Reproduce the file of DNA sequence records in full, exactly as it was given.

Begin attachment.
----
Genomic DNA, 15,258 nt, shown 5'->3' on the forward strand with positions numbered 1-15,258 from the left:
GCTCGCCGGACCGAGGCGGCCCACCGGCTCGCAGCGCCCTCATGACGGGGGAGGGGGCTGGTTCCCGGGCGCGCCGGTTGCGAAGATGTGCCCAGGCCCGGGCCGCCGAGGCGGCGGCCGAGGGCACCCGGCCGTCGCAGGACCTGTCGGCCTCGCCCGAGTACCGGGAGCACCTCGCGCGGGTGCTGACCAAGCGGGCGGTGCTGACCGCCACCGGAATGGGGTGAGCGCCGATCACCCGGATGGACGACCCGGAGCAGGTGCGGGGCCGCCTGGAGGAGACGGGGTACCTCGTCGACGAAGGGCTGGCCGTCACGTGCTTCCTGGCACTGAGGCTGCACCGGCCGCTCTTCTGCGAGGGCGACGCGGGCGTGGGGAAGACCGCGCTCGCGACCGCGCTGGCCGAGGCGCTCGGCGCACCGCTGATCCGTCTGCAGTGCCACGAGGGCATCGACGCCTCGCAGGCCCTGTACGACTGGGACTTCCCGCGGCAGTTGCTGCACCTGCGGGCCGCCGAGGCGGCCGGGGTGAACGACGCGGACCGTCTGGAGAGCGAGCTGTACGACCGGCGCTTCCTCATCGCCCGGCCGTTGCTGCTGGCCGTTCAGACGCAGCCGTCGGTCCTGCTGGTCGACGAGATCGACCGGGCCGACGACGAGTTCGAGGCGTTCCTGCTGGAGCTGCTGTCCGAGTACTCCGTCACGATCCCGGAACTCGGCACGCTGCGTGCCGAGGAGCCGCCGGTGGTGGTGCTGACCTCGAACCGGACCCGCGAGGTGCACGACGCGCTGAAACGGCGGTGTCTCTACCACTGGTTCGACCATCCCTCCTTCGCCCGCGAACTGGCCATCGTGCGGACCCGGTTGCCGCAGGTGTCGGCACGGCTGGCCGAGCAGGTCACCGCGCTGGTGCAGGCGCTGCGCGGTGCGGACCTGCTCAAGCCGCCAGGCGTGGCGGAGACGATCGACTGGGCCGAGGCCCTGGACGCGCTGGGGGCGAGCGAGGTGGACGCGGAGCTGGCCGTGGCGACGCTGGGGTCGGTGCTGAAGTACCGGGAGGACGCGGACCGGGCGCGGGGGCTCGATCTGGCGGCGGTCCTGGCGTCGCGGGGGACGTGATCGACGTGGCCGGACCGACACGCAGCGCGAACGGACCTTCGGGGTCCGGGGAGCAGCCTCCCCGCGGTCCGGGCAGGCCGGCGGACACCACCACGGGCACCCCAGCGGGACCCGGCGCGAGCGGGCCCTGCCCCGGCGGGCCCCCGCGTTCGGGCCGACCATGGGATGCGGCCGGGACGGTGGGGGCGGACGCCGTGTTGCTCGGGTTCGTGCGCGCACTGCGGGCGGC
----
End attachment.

Genomic DNA, 15,258 nt, shown 5'->3' on the forward strand with positions numbered 1-15,258 from the left:
GCTCGCCGGACCGAGGCGGCCCACCGGCTCGCAGCGCCCTCATGACGGGGGAGGGGGCTGGTTCCCGGGCGCGCCGGTTGCGAAGATGTGCCCAGGCCCGGGCCGCCGAGGCGGCGGCCGAGGGCACCCGGCCGTCGCAGGACCTGTCGGCCTCGCCCGAGTACCGGGAGCACCTCGCGCGGGTGCTGACCAAGCGGGCGGTGCTGACCGCCACCGGAATGGGGTGAGCGCCGATCACCCGGATGGACGACCCGGAGCAGGTGCGGGGCCGCCTGGAGGAGACGGGGTACCTCGTCGACGAAGGGCTGGCCGTCACGTGCTTCCTGGCACTGAGGCTGCACCGGCCGCTCTTCTGCGAGGGCGACGCGGGCGTGGGGAAGACCGCGCTCGCGACCGCGCTGGCCGAGGCGCTCGGCGCACCGCTGATCCGTCTGCAGTGCCACGAGGGCATCGACGCCTCGCAGGCCCTGTACGACTGGGACTTCCCGCGGCAGTTGCTGCACCTGCGGGCCGCCGAGGCGGCCGGGGTGAACGACGCGGACCGTCTGGAGAGCGAGCTGTACGACCGGCGCTTCCTCATCGCCCGGCCGTTGCTGCTGGCCGTTCAGACGCAGCCGTCGGTCCTGCTGGTCGACGAGATCGACCGGGCCGACGACGAGTTCGAGGCGTTCCTGCTGGAGCTGCTGTCCGAGTACTCCGTCACGATCCCGGAACTCGGCACGCTGCGTGCCGAGGAGCCGCCGGTGGTGGTGCTGACCTCGAACCGGACCCGCGAGGTGCACGACGCGCTGAAACGGCGGTGTCTCTACCACTGGTTCGACCATCCCTCCTTCGCCCGCGAACTGGCCATCGTGCGGACCCGGTTGCCGCAGGTGTCGGCACGGCTGGCCGAGCAGGTCACCGCGCTGGTGCAGGCGCTGCGCGGTGCGGACCTGCTCAAGCCGCCAGGCGTGGCGGAGACGATCGACTGGGCCGAGGCCCTGGACGCGCTGGGGGCGAGCGAGGTGGACGCGGAGCTGGCCGTGGCGACGCTGGGGTCGGTGCTGAAGTACCGGGAGGACGCGGACCGGGCGCGGGGGCTCGATCTGGCGGCGGTCCTGGCGTCGCGGGGGACGTGATCGACGTGGCCGGACCGACACGCAGCGCGAACGGACCTTCGGGGTCCGGGGAGCAGCCTCCCCGCGGTCCGGGCAGGCCGGCGGACACCACCACGGGCACCCCAGCGGGACCCGGCGCGAGCGGGCCCTGCCCCGGCGGGCCCCCGCGTTCGGGCCGACCATGGGATGCGGCCGGGACGGTGGGGGCGGACGCCGTGTTGCTCGGGTTCGTGCGCGCACTGCGGGCGGC